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Int J Tryptophan Res. 2014 Sep 16;7:15-22. doi: 10.4137/IJTR.S16800. eCollection 2014.

Imbalanced kynurenine pathway in schizophrenia.

Author information

1
Department of Physiology and Pharmacology, Karolinska Institutet, Stockholm, Sweden.
2
AstraZeneca, Research and Development, Innovative Medicines, Personalised Healthcare and Biomarkers, Translational Science Centre, Science for Life Laboratory, Solna, Sweden. ; Department of Clinical Neuroscience, Karolinska Institutet, Stockholm, Sweden.
3
Department of Clinical and Experimental Medicine, Section of Psychiatry, Faculty of Health Sciences, Linköping University, Linköping, Sweden.
4
Department of Laboratory Medicine, Division of Clinical Pharmacology, Karolinska Institutet, Karolinska University Hospital, Stockholm, Sweden.
5
Department of Medical Epidemiology and Biostatistics, Karolinska Institutet, Stockholm, Sweden.

Abstract

Several studies suggest a role for kynurenic acid (KYNA) in the pathophysiology of schizophrenia. It has been proposed that increased brain KYNA levels in schizophrenia result from a pathological shift in the kynurenine pathway toward enhanced KYNA formation, away from the other branch of the pathway leading to quinolinic acid (QUIN). Here we investigate the levels of QUIN in cerebrospinal fluid (CSF) of patients with schizophrenia and healthy controls, and relate those to CSF levels of KYNA and other kynurenine metabolites from the same individuals. CSF QUIN levels from stable outpatients treated with olanzapine (n = 22) and those of controls (n = 26) were analyzed using liquid chromatography-mass spectrometry. No difference in CSF QUIN levels between patients and controls was observed (20.6 ± 1.5 nM vs. 18.2 ± 1.1 nM, P = 0.36). CSF QUIN was positively correlated to CSF kynurenine and CSF KYNA in patients but not in controls. The CSF QUIN/KYNA ratio was lower in patients than in controls (P = 0.027). In summary, the present study offers support for an over-activated and imbalanced kynurenine pathway, favoring the production of KYNA over QUIN in patients with schizophrenia.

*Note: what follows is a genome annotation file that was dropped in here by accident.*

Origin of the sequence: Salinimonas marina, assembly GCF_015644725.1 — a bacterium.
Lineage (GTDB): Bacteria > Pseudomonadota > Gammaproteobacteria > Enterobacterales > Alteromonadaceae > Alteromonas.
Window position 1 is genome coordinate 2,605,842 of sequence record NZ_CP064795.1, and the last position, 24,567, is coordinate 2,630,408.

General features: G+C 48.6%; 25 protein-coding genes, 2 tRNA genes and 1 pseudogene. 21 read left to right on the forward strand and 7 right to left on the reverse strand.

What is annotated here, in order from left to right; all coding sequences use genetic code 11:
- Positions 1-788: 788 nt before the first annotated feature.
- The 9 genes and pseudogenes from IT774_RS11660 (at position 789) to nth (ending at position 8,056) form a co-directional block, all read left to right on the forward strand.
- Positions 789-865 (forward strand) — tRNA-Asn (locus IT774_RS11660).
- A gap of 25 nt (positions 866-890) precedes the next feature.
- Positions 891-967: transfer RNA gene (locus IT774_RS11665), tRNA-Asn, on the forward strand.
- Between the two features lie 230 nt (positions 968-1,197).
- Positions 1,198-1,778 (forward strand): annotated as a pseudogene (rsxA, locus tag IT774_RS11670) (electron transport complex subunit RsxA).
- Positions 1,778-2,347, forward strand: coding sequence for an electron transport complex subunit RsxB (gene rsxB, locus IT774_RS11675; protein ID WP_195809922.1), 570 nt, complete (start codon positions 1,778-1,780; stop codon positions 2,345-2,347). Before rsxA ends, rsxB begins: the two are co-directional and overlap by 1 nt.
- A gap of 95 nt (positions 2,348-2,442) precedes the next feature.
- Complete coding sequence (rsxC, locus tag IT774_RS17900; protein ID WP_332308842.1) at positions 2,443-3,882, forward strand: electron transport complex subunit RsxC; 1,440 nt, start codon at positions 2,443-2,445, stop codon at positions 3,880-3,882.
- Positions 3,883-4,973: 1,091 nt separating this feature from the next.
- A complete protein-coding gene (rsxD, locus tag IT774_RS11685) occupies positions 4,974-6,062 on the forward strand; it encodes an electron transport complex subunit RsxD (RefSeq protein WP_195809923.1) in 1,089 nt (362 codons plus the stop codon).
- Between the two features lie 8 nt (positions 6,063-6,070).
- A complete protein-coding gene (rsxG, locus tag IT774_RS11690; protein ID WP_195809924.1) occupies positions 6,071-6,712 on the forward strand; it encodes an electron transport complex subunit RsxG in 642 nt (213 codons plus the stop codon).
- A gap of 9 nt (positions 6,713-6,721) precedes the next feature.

KEYWORDS:

NMDA receptor; cerebrospinal fluid; inflammation; kynurenic acid; psychosis; quinolinic acid

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